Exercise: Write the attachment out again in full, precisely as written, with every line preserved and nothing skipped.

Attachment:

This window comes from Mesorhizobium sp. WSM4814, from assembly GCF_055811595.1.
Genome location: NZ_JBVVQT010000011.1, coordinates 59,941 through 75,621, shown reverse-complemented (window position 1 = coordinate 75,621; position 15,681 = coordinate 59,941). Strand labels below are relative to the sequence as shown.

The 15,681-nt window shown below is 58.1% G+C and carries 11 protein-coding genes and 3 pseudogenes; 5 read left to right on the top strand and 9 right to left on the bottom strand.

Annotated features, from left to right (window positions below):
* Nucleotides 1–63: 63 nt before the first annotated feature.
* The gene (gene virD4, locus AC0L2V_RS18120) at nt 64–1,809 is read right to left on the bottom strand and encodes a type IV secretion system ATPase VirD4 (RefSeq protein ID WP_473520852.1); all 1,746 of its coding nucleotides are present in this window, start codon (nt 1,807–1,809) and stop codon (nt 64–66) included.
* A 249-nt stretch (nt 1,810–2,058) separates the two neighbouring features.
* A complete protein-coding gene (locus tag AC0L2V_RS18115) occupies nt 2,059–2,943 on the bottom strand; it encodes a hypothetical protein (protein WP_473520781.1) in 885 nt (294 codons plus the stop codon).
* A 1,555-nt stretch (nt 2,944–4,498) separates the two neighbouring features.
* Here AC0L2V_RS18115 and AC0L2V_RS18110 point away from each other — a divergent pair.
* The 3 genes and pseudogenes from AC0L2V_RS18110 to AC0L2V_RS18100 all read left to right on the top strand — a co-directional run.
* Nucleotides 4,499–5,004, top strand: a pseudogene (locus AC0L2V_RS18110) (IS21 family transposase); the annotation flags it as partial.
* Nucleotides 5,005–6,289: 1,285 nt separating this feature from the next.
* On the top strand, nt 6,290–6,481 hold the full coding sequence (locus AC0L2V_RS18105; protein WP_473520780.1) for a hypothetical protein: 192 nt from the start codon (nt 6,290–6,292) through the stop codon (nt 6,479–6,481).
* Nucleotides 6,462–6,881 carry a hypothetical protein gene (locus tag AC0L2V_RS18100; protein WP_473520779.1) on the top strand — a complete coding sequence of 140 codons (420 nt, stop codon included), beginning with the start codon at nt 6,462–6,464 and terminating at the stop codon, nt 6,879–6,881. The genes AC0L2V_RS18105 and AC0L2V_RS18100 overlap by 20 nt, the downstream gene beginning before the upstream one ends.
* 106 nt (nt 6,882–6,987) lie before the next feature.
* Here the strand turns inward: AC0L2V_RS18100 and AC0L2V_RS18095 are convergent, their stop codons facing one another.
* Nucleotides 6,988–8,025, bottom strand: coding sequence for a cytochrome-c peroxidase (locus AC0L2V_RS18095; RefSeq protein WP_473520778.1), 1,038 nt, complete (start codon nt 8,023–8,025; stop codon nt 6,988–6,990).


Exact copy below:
This window comes from Mesorhizobium sp. WSM4814, from assembly GCF_055811595.1.
Genome location: NZ_JBVVQT010000011.1, coordinates 59,941 through 75,621, shown reverse-complemented (window position 1 = coordinate 75,621; position 15,681 = coordinate 59,941). Strand labels below are relative to the sequence as shown.

The 15,681-nt window shown below is 58.1% G+C and carries 11 protein-coding genes and 3 pseudogenes; 5 read left to right on the top strand and 9 right to left on the bottom strand.

Annotated features, from left to right (window positions below):
* Nucleotides 1–63: 63 nt before the first annotated feature.
* The gene (gene virD4, locus AC0L2V_RS18120) at nt 64–1,809 is read right to left on the bottom strand and encodes a type IV secretion system ATPase VirD4 (RefSeq protein ID WP_473520852.1); all 1,746 of its coding nucleotides are present in this window, start codon (nt 1,807–1,809) and stop codon (nt 64–66) included.
* A 249-nt stretch (nt 1,810–2,058) separates the two neighbouring features.
* A complete protein-coding gene (locus tag AC0L2V_RS18115) occupies nt 2,059–2,943 on the bottom strand; it encodes a hypothetical protein (protein WP_473520781.1) in 885 nt (294 codons plus the stop codon).
* A 1,555-nt stretch (nt 2,944–4,498) separates the two neighbouring features.
* Here AC0L2V_RS18115 and AC0L2V_RS18110 point away from each other — a divergent pair.
* The 3 genes and pseudogenes from AC0L2V_RS18110 to AC0L2V_RS18100 all read left to right on the top strand — a co-directional run.
* Nucleotides 4,499–5,004, top strand: a pseudogene (locus AC0L2V_RS18110) (IS21 family transposase); the annotation flags it as partial.
* Nucleotides 5,005–6,289: 1,285 nt separating this feature from the next.
* On the top strand, nt 6,290–6,481 hold the full coding sequence (locus AC0L2V_RS18105; protein WP_473520780.1) for a hypothetical protein: 192 nt from the start codon (nt 6,290–6,292) through the stop codon (nt 6,479–6,481).
* Nucleotides 6,462–6,881 carry a hypothetical protein gene (locus tag AC0L2V_RS18100; protein WP_473520779.1) on the top strand — a complete coding sequence of 140 codons (420 nt, stop codon included), beginning with the start codon at nt 6,462–6,464 and terminating at the stop codon, nt 6,879–6,881. The genes AC0L2V_RS18105 and AC0L2V_RS18100 overlap by 20 nt, the downstream gene beginning before the upstream one ends.
* 106 nt (nt 6,882–6,987) lie before the next feature.
* Here the strand turns inward: AC0L2V_RS18100 and AC0L2V_RS18095 are convergent, their stop codons facing one another.
* Nucleotides 6,988–8,025, bottom strand: coding sequence for a cytochrome-c peroxidase (locus AC0L2V_RS18095; RefSeq protein WP_473520778.1), 1,038 nt, complete (start codon nt 8,023–8,025; stop codon nt 6,988–6,990).